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Bertram George Woodland (1922 – 2020)

Curator Emeritus of Petrology with expertise in the development of rock microstructure during diagenesis and metamorphism

Bertram WoodlandBertram George Woodland was born in Mountain Ash, Wales, to William and Sarah (Butler) Woodland. He received an honours degree in geology from the University College of Wales, Cardiff in 1942.

Bert worked as an aerial photo interpreter during the Second World War, assessing bomb damage for the Ministry of Home Security and  Air Ministry. After the war, he worked in mineral resource planning in Manchester and then London for the Ministry of Town and Country Planning. Bert also periodically aided his geologist brother with his field studies in Wales and England.

Bert met his future (American) wife on a geological excursion to the French Massif Central organised by the Geologists’ Association in 1951. At the time, Mary was a Fulbright Scholar working towards her PhD in geology at the University of Glasgow. They married in 1952.

Life in the United States

Bert and Mary immigrated to the United States in 1954. Bert taught geology at the University of Massachusetts and Mount Holyoke College, and carried out extensive geological mapping for the State of Vermont geological survey. It was his work in Vermont, which focused on the relationships between rock deformation and metamorphic recrystallization, that earned him a PhD from the University of Chicago in 1962. By this time, Bert had already been appointed Associate Curator of Petrology at the Field Museum of Natural History in Chicago, subsequently being promoted to full Curator upon receiving his PhD. He was Curator for nearly 30 years, until his retirement.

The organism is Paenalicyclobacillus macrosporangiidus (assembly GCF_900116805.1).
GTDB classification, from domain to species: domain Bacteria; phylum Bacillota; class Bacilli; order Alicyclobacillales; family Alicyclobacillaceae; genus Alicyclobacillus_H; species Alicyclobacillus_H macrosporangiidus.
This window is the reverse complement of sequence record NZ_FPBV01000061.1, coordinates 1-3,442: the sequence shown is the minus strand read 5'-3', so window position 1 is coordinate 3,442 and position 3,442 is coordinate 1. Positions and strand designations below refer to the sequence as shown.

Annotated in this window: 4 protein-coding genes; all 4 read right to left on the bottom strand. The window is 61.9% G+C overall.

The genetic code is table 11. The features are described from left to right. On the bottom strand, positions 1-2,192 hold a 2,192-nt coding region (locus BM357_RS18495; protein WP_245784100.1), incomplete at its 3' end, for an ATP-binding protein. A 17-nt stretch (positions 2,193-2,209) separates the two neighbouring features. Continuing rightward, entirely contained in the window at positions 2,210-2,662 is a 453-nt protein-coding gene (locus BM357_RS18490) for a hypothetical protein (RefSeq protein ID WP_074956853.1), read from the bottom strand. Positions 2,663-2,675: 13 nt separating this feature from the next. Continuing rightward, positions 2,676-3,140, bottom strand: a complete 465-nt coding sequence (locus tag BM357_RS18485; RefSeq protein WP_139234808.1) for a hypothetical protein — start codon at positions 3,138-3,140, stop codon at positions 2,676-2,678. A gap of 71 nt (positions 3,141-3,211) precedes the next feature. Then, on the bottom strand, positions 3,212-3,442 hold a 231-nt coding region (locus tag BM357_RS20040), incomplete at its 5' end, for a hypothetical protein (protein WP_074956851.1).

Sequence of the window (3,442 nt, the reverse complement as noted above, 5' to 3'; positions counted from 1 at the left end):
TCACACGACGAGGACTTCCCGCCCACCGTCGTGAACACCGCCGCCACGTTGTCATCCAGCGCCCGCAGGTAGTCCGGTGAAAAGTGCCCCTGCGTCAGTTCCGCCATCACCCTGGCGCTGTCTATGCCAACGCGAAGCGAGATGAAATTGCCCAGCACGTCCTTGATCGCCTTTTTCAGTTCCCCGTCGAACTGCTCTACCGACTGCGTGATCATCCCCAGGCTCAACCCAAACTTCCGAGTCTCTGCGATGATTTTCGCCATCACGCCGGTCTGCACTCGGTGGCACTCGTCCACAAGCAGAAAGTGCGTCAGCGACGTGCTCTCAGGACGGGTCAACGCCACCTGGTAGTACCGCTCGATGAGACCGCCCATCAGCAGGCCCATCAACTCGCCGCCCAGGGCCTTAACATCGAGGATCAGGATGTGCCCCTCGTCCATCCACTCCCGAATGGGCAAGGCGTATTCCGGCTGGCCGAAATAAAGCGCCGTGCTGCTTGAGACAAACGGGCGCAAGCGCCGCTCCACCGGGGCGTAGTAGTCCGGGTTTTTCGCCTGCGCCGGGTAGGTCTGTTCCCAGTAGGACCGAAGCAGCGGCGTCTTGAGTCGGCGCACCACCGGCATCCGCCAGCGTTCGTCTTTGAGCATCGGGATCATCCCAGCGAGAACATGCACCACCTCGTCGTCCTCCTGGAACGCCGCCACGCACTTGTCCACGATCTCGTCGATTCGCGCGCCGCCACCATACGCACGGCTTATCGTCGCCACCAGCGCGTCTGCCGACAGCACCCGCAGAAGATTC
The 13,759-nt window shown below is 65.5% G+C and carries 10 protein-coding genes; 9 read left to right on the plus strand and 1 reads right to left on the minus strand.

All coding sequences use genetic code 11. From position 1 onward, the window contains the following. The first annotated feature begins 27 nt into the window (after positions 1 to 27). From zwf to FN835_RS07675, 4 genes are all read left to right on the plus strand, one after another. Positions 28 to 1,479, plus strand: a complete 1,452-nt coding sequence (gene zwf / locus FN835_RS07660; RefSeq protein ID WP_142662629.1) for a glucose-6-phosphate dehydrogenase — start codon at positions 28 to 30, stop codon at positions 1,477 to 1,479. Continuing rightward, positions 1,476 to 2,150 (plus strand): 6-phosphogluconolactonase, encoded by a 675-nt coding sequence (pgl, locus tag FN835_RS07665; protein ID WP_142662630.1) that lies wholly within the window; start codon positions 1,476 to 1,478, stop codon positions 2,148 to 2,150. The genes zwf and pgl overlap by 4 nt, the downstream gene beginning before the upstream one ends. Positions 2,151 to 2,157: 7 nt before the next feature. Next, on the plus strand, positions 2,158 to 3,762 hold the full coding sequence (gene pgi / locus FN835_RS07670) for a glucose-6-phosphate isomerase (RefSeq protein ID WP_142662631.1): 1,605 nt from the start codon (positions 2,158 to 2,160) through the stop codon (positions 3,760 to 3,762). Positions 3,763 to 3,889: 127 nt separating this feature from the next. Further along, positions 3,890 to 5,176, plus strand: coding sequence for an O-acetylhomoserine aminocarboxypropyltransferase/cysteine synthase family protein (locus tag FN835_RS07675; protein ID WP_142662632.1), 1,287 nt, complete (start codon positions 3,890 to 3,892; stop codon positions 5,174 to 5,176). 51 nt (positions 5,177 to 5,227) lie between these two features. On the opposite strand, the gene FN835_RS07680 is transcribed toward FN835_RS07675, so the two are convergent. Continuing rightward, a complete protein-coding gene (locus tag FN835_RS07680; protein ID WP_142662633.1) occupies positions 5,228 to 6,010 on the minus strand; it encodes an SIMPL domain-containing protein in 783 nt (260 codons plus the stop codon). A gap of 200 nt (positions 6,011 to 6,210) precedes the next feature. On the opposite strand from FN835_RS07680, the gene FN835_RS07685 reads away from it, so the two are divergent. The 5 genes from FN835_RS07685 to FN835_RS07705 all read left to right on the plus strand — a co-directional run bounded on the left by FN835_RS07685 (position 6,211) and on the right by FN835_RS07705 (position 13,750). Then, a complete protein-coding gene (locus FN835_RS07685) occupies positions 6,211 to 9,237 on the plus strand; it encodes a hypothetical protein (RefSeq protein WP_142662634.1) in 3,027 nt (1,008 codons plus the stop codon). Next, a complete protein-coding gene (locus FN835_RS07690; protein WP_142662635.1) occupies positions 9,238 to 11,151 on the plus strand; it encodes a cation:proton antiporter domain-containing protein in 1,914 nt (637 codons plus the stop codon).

Bert pursued his studies of rock microstructure and metamorphism, with particular interest in the incipient development of cleavage in low-grade rocks. This led to work on the genesis of concretions in sedimentary rocks and the formation of cone-in-cone structure. His study of concretions dovetailed with palaeontological investigations by Field Museum colleagues Rainer Zangerl, Eugene Richardson and Matthew Nitecki, who were describing the classic Pennsylvanian-age Mazon Creek fauna from Illinois. Bert also carried out extensive field studies in the Black Hills of South Dakota, along with investigating rocks that had undergone differing degrees of low-grade metamorphism from Wales and numerous localities across North America.

Outreach and retirement

Bert brought the excitement of geological discovery to non-professionals by leading visits to local limestone quarries for school groups. He organised and led museum-sponsored tours to Spitsbergen, Norway, and to England and Wales, and led geologically oriented raft trips down the Colorado River through the Grand Canyon.

In retirement, Bert spent much time gardening and studying local flora. He and his wife were instrumental in documenting the biodiversity of a remnant of native prairie in their community, contributing to its subsequent incorporation as a local preserve. As a result, he and Mary were elected to the village’s “Hall of Fame” in 2009.

Bert passed away on 24 March 2020, five weeks to the day after the passing of his wife of 67 years, Mary Cameron Vogt Woodland. He is survived by his two sons Trevor and Alan, as well as three loving grandsons, and a number of nieces and nephews. Bert and Mary were devoted to each other up to the very end; his cause of death being essentially due to a broken heart.

By Alan Woodland